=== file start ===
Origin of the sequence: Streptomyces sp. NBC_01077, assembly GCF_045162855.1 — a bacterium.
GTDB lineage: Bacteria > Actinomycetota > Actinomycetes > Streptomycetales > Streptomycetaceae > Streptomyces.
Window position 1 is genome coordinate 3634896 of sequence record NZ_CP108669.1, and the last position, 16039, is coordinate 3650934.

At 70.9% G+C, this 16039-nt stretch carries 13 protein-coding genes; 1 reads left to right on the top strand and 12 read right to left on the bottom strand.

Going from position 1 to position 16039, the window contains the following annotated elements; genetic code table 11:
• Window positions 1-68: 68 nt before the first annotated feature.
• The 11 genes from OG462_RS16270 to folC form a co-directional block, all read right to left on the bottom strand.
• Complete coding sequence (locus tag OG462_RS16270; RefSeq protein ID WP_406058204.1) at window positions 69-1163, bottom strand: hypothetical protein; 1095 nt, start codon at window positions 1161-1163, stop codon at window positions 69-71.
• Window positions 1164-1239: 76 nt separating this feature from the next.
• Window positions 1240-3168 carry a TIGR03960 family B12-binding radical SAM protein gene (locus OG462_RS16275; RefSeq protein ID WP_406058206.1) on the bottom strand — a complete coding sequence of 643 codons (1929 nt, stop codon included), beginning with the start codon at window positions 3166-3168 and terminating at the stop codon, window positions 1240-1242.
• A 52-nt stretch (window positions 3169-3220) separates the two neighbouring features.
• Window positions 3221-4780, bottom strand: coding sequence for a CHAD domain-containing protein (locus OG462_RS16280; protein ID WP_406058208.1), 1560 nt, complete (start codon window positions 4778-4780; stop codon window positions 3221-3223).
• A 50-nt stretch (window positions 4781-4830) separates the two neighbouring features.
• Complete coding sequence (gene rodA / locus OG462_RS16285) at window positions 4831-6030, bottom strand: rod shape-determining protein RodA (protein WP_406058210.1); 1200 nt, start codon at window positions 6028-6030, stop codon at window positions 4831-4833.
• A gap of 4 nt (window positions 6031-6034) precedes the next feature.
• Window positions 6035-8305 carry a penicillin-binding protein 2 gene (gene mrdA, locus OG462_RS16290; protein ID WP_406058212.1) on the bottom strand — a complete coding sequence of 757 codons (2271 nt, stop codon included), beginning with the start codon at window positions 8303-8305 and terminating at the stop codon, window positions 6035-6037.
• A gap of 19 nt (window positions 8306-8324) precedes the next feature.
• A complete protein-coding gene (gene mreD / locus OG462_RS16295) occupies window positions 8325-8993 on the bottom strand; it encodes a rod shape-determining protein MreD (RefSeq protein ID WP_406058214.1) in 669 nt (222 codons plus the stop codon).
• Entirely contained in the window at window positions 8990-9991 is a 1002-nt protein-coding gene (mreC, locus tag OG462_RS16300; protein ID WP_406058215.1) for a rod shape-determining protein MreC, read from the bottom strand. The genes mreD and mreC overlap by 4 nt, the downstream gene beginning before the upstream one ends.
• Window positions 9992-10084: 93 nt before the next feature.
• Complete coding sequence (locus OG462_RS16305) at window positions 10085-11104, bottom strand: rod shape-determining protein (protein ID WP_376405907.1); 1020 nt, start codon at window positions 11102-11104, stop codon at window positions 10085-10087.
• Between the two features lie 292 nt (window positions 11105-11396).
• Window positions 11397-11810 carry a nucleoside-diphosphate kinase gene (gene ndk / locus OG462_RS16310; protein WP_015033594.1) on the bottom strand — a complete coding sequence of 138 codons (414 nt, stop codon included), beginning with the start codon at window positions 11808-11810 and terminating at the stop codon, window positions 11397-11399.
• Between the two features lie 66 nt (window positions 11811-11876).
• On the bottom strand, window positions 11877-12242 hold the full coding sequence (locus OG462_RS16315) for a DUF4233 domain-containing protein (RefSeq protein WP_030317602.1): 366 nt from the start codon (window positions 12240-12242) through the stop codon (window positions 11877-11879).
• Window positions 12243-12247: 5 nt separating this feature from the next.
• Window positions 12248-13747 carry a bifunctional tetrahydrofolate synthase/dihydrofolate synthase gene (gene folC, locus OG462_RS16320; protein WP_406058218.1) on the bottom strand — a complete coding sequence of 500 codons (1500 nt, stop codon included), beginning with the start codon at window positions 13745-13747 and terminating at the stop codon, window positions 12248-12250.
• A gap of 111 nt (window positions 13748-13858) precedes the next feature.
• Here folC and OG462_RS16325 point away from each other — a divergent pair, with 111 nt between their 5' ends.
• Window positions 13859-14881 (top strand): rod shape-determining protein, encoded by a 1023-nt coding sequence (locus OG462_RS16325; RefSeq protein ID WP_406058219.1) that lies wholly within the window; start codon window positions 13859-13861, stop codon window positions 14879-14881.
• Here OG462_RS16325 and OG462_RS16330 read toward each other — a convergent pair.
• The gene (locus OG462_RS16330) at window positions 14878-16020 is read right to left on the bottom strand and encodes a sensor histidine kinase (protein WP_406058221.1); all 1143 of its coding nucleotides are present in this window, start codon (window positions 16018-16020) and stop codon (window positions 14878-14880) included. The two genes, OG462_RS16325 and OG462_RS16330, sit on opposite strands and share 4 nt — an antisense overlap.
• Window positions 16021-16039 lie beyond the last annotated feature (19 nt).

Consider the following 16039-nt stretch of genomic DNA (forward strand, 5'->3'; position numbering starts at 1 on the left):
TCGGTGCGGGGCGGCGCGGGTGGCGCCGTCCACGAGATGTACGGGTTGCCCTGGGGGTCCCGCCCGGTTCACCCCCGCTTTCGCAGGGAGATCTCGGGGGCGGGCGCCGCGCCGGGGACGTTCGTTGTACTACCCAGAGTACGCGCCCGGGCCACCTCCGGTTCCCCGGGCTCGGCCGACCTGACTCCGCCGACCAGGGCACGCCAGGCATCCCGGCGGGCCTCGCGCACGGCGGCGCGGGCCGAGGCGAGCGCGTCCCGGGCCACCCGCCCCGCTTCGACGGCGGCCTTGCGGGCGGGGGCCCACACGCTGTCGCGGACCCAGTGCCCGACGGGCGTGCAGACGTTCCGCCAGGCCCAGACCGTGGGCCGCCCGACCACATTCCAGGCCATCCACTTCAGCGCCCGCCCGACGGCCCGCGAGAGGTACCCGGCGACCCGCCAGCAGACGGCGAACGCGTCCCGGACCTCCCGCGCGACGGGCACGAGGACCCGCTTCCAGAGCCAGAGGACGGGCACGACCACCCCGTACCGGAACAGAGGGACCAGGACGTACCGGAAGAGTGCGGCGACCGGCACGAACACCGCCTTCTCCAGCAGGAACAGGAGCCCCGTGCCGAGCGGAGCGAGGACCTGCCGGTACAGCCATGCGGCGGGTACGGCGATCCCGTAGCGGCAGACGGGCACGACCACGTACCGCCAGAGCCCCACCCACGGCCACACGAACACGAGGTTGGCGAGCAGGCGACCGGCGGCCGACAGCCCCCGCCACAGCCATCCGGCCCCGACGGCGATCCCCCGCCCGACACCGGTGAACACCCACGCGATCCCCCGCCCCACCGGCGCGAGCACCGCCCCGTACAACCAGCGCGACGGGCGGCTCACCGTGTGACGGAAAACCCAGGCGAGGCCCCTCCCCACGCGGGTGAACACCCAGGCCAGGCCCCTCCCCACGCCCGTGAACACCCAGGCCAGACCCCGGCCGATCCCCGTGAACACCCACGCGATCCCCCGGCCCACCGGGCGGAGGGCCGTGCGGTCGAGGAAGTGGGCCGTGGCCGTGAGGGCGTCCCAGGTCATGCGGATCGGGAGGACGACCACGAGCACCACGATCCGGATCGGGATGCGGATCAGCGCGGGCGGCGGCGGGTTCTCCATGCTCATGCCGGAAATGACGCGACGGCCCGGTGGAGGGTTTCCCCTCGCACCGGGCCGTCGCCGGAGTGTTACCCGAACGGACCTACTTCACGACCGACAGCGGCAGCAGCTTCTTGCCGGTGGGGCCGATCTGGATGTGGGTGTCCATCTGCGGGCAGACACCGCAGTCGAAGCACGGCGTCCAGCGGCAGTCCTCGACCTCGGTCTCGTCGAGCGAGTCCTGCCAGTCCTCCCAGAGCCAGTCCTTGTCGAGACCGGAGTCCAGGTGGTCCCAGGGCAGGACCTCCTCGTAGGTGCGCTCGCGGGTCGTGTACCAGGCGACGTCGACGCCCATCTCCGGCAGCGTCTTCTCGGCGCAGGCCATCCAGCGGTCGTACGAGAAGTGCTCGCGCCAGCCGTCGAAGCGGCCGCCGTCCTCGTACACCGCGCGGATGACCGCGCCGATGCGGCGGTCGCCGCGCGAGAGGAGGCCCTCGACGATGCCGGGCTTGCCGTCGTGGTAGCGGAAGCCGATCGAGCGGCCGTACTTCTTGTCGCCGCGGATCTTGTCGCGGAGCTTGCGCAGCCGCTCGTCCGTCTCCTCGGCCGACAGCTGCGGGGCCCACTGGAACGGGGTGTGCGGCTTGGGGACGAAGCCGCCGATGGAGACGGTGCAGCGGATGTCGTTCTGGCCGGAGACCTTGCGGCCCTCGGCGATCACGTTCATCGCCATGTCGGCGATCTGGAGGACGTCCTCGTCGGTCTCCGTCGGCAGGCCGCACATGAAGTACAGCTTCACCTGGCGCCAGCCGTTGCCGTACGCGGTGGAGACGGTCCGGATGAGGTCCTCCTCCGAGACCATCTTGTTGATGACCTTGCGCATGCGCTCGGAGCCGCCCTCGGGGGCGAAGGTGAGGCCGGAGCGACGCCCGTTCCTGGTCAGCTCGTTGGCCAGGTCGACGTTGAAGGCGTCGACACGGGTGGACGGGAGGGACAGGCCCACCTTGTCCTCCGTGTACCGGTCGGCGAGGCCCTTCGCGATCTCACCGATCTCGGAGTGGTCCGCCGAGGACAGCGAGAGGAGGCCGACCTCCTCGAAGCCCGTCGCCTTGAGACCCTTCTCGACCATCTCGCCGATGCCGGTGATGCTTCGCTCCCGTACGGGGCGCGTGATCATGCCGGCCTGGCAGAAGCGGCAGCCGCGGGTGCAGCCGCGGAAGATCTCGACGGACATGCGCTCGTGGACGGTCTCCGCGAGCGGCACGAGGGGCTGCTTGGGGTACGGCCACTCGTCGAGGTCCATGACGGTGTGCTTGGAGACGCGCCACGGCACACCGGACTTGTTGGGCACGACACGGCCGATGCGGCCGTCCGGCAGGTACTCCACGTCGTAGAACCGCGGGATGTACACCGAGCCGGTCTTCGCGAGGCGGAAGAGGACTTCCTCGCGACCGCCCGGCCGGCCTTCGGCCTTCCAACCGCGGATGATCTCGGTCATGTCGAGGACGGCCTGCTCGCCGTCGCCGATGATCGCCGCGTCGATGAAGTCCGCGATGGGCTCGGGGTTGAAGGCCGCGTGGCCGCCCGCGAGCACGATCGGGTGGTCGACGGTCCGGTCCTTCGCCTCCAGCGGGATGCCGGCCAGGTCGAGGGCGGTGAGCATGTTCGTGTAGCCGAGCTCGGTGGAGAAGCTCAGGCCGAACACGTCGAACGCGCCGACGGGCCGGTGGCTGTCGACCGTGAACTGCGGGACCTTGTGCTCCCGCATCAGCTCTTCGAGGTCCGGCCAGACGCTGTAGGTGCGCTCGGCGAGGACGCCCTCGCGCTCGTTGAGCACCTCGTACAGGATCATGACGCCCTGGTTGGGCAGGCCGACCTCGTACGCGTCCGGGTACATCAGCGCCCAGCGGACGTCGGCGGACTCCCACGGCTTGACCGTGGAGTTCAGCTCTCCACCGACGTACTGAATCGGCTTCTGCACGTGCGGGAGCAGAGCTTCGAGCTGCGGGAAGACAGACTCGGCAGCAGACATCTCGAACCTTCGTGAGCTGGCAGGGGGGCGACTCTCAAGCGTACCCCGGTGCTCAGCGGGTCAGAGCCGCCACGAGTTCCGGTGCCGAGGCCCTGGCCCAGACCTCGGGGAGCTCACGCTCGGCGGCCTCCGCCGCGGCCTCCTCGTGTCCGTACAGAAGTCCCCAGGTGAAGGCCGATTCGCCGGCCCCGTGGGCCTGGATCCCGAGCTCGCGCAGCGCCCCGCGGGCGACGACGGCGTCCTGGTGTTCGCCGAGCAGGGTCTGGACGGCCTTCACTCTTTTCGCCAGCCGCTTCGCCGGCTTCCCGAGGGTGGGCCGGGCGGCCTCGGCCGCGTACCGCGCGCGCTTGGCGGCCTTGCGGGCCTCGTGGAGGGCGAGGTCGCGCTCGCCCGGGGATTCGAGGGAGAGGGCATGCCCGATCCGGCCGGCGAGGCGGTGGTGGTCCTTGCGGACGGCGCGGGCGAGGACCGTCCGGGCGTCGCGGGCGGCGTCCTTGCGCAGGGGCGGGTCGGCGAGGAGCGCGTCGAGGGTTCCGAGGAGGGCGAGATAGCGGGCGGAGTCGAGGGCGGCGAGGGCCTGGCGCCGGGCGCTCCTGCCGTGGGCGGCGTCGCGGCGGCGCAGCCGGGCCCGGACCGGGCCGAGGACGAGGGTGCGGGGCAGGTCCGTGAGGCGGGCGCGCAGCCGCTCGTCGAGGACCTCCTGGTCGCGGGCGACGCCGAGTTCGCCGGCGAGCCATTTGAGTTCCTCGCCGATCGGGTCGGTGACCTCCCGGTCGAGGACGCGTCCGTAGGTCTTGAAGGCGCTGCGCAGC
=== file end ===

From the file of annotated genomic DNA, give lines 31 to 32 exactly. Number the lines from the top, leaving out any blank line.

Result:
• Here OG462_RS16325 and OG462_RS16330 read toward each other — a convergent pair.
• The gene (locus OG462_RS16330) at window positions 14878-16020 is read right to left on the bottom strand and encodes a sensor histidine kinase (protein WP_406058221.1); all 1143 of its coding nucleotides are present in this window, start codon (window positions 16018-16020) and stop codon (window positions 14878-14880) included. The two genes, OG462_RS16325 and OG462_RS16330, sit on opposite strands and share 4 nt — an antisense overlap.